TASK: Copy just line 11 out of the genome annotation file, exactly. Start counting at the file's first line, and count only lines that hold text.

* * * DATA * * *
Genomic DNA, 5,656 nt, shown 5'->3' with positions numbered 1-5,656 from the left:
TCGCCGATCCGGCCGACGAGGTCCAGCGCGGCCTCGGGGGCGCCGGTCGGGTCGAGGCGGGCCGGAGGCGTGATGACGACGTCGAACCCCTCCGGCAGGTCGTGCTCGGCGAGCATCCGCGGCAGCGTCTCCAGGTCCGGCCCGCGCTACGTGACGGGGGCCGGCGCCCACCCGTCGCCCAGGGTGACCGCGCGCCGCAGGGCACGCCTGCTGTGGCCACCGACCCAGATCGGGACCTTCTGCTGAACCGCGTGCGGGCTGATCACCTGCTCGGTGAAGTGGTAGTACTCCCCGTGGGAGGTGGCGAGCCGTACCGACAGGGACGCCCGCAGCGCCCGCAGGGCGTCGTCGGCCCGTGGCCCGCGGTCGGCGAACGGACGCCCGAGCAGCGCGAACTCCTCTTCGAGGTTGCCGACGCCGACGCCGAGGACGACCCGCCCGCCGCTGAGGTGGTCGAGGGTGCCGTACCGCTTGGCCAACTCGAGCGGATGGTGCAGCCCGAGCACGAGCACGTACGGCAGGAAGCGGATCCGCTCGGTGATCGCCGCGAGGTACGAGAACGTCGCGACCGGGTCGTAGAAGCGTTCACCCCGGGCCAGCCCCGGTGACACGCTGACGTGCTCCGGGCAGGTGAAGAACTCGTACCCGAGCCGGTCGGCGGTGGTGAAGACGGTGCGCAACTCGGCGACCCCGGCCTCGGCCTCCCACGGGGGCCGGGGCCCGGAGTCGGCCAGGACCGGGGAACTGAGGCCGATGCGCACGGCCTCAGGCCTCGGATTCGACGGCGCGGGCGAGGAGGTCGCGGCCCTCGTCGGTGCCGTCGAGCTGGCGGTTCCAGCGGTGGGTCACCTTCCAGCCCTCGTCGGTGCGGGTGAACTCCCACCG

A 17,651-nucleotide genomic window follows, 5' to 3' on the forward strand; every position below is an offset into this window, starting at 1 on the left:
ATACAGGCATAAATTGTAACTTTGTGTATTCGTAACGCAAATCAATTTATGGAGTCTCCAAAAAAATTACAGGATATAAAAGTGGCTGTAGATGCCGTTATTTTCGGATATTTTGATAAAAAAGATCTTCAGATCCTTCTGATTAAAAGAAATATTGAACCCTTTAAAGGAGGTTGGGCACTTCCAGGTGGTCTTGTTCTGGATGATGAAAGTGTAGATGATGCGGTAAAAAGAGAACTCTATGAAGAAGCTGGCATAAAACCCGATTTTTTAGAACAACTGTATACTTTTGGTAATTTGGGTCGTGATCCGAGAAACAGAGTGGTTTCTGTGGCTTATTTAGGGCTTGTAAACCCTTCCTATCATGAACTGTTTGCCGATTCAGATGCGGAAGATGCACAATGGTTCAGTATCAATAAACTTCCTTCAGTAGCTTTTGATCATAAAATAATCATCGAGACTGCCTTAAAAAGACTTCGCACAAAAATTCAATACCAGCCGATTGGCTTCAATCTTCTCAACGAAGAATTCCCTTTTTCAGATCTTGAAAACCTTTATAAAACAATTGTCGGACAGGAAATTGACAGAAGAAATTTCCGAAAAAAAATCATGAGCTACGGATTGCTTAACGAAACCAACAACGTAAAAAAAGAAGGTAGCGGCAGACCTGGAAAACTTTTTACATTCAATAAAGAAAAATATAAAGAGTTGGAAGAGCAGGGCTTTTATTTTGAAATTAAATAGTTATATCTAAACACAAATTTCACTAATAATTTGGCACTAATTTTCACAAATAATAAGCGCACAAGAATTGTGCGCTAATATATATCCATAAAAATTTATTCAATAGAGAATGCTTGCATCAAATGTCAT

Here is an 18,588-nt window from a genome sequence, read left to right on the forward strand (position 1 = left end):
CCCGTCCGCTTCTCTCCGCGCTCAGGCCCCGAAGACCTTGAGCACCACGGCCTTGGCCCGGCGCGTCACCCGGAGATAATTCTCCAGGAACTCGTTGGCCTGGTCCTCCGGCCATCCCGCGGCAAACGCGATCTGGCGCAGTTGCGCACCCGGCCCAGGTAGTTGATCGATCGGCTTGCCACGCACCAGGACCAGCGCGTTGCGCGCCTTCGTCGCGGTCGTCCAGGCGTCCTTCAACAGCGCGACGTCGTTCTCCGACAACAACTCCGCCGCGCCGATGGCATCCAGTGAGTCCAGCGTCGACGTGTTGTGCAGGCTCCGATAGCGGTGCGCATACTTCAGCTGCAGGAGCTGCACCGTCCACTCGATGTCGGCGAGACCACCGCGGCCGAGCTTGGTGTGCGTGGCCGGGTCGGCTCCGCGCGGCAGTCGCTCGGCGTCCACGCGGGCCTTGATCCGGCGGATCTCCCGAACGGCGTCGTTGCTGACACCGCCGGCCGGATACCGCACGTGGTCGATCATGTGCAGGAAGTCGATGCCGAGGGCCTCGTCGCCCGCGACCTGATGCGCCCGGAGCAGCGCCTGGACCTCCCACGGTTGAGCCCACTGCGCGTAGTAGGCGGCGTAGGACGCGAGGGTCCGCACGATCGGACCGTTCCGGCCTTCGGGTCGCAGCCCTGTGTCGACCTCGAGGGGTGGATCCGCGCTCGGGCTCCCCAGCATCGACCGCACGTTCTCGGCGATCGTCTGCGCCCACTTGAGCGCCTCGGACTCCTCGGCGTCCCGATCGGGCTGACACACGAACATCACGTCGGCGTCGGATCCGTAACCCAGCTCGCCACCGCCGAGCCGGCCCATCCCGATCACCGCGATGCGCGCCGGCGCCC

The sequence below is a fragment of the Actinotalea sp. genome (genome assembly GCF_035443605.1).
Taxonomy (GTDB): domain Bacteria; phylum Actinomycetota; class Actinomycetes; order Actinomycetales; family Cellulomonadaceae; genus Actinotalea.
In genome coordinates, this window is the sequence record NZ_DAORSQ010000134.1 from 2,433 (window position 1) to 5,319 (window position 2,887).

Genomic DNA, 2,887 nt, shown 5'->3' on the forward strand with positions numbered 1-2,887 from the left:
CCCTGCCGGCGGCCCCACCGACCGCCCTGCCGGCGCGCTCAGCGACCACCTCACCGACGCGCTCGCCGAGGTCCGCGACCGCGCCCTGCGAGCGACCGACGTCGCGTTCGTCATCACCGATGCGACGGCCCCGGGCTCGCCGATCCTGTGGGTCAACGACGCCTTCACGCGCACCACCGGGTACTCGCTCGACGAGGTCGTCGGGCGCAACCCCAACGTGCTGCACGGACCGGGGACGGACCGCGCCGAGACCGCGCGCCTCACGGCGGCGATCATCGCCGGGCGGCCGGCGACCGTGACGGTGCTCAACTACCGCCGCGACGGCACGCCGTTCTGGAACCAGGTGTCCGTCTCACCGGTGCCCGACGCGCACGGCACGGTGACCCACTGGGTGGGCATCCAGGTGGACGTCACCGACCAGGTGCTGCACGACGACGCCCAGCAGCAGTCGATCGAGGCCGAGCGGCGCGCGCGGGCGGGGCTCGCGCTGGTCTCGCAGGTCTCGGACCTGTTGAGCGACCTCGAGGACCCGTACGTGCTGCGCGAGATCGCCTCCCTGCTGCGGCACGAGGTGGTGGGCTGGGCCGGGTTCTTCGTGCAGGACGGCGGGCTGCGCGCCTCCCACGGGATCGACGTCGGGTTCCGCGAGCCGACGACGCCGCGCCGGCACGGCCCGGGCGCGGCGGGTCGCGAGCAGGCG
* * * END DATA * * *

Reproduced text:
CCCTGCCGGCGGCCCCACCGACCGCCCTGCCGGCGCGCTCAGCGACCACCTCACCGACGCGCTCGCCGAGGTCCGCGACCGCGCCCTGCGAGCGACCGACGTCGCGTTCGTCATCACCGATGCGACGGCCCCGGGCTCGCCGATCCTGTGGGTCAACGACGCCTTCACGCGCACCACCGGGTACTCGCTCGACGAGGTCGTCGGGCGCAACCCCAACGTGCTGCACGGACCGGGGACGGACCGCGCCGAGACCGCGCGCCTCACGGCGGCGATCATCGCCGGGCGGCCGGCGACCGTGACGGTGCTCAACTACCGCCGCGACGGCACGCCGTTCTGGAACCAGGTGTCCGTCTCACCGGTGCCCGACGCGCACGGCACGGTGACCCACTGGGTGGGCATCCAGGTGGACGTCACCGACCAGGTGCTGCACGACGACGCCCAGCAGCAGTCGATCGAGGCCGAGCGGCGCGCGCGGGCGGGGCTCGCGCTGGTCTCGCAGGTCTCGGACCTGTTGAGCGACCTCGAGGACCCGTACGTGCTGCGCGAGATCGCCTCCCTGCTGCGGCACGAGGTGGTGGGCTGGGCCGGGTTCTTCGTGCAGGACGGCGGGCTGCGCGCCTCCCACGGGATCGACGTCGGGTTCCGCGAGCCGACGACGCCGCGCCGGCACGGCCCGGGCGCGGCGGGTCGCGAGCAGGCG